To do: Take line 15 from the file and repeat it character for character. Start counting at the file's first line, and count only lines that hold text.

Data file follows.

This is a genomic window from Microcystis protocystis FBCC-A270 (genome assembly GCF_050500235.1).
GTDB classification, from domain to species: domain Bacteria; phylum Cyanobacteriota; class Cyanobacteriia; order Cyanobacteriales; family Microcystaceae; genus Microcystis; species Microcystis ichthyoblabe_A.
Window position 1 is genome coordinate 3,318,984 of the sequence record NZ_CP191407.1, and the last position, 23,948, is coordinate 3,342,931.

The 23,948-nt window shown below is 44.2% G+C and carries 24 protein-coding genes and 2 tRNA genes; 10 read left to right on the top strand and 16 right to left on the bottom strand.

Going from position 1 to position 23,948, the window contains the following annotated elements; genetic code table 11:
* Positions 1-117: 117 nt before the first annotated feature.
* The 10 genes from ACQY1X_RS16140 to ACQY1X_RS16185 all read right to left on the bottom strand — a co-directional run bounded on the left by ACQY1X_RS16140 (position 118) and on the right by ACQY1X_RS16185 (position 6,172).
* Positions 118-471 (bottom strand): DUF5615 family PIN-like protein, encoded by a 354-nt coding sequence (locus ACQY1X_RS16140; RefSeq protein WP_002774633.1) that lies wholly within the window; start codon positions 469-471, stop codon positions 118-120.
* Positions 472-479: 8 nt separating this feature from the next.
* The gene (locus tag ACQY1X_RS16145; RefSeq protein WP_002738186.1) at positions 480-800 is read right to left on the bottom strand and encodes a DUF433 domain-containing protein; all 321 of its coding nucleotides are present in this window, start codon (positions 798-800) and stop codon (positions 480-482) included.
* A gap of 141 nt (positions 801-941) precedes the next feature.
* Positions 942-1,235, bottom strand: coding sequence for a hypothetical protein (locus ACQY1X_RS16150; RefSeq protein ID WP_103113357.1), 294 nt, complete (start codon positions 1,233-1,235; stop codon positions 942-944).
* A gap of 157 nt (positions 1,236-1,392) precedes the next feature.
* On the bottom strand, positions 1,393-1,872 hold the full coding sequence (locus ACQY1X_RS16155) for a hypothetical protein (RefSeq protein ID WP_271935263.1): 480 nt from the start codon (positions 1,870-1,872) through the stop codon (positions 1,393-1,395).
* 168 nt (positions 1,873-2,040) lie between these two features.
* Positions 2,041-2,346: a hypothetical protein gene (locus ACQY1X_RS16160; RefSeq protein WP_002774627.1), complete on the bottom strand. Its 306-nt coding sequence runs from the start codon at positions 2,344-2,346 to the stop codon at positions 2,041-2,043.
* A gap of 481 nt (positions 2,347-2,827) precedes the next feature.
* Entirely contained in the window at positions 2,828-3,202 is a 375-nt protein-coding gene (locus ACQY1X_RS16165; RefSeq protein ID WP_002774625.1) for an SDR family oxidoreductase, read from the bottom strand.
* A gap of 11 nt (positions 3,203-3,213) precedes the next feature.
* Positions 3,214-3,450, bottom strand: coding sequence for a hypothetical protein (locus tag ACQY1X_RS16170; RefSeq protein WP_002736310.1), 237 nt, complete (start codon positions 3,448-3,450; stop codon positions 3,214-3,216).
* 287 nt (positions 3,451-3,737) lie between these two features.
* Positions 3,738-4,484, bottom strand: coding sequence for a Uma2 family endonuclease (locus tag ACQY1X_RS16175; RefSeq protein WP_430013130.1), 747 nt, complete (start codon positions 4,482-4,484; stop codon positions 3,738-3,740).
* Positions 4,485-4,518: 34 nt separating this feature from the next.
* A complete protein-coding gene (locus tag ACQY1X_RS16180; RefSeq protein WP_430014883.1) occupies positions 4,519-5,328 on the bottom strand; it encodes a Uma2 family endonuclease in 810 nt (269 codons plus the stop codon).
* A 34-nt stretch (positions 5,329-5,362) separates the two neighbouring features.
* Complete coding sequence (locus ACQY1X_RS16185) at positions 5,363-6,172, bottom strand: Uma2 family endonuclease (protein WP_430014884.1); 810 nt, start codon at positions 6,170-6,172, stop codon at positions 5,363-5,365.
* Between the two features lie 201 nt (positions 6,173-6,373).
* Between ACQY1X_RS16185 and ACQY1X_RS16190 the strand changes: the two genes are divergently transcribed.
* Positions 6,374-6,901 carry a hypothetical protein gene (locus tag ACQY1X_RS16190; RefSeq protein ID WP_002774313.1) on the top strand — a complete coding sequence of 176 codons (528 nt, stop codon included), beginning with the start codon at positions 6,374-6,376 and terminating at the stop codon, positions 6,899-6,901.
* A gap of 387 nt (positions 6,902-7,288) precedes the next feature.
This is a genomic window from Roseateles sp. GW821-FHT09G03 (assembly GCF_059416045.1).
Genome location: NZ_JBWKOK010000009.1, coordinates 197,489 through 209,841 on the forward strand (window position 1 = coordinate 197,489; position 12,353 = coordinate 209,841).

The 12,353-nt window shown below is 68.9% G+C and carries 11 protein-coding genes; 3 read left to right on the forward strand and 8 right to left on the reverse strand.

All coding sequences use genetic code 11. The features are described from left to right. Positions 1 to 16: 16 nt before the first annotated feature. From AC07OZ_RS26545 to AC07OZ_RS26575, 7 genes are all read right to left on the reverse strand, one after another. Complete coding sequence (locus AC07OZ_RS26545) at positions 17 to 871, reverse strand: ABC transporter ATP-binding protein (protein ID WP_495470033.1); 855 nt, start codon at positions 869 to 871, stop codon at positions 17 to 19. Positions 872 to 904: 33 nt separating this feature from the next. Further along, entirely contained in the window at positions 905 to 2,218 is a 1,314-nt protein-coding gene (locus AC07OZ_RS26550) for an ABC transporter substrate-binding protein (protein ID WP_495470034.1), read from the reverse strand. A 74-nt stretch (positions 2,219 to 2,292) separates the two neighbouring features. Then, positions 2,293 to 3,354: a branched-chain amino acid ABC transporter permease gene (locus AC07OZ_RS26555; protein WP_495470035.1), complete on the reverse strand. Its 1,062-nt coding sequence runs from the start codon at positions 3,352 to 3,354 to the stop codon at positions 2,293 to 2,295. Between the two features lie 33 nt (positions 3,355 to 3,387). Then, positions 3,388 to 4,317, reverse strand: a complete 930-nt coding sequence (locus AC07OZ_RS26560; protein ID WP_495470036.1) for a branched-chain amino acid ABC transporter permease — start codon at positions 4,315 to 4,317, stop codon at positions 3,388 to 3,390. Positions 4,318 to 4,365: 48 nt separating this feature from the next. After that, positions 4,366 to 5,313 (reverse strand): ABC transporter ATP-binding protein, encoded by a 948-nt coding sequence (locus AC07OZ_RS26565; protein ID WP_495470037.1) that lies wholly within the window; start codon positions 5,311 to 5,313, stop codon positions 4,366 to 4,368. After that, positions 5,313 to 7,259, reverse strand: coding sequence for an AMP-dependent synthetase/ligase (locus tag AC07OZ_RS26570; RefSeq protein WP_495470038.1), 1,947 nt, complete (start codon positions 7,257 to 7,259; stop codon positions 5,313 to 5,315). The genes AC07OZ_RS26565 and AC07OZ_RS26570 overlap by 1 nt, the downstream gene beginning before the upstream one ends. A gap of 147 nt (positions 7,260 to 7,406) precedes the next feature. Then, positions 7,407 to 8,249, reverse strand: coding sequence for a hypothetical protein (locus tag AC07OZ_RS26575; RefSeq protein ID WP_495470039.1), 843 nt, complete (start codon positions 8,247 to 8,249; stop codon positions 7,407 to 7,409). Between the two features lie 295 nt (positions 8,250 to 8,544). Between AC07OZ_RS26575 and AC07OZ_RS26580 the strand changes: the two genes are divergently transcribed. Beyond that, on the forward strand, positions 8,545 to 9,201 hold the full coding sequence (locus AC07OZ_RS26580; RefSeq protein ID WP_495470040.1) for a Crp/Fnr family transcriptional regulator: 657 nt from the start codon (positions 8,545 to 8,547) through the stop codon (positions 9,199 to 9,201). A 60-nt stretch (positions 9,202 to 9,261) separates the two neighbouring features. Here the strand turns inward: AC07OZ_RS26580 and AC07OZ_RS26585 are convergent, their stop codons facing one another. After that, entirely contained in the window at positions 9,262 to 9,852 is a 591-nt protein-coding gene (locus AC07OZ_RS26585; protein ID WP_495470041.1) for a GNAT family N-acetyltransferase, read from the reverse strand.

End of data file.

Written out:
* 168 nt (positions 1,873-2,040) lie between these two features.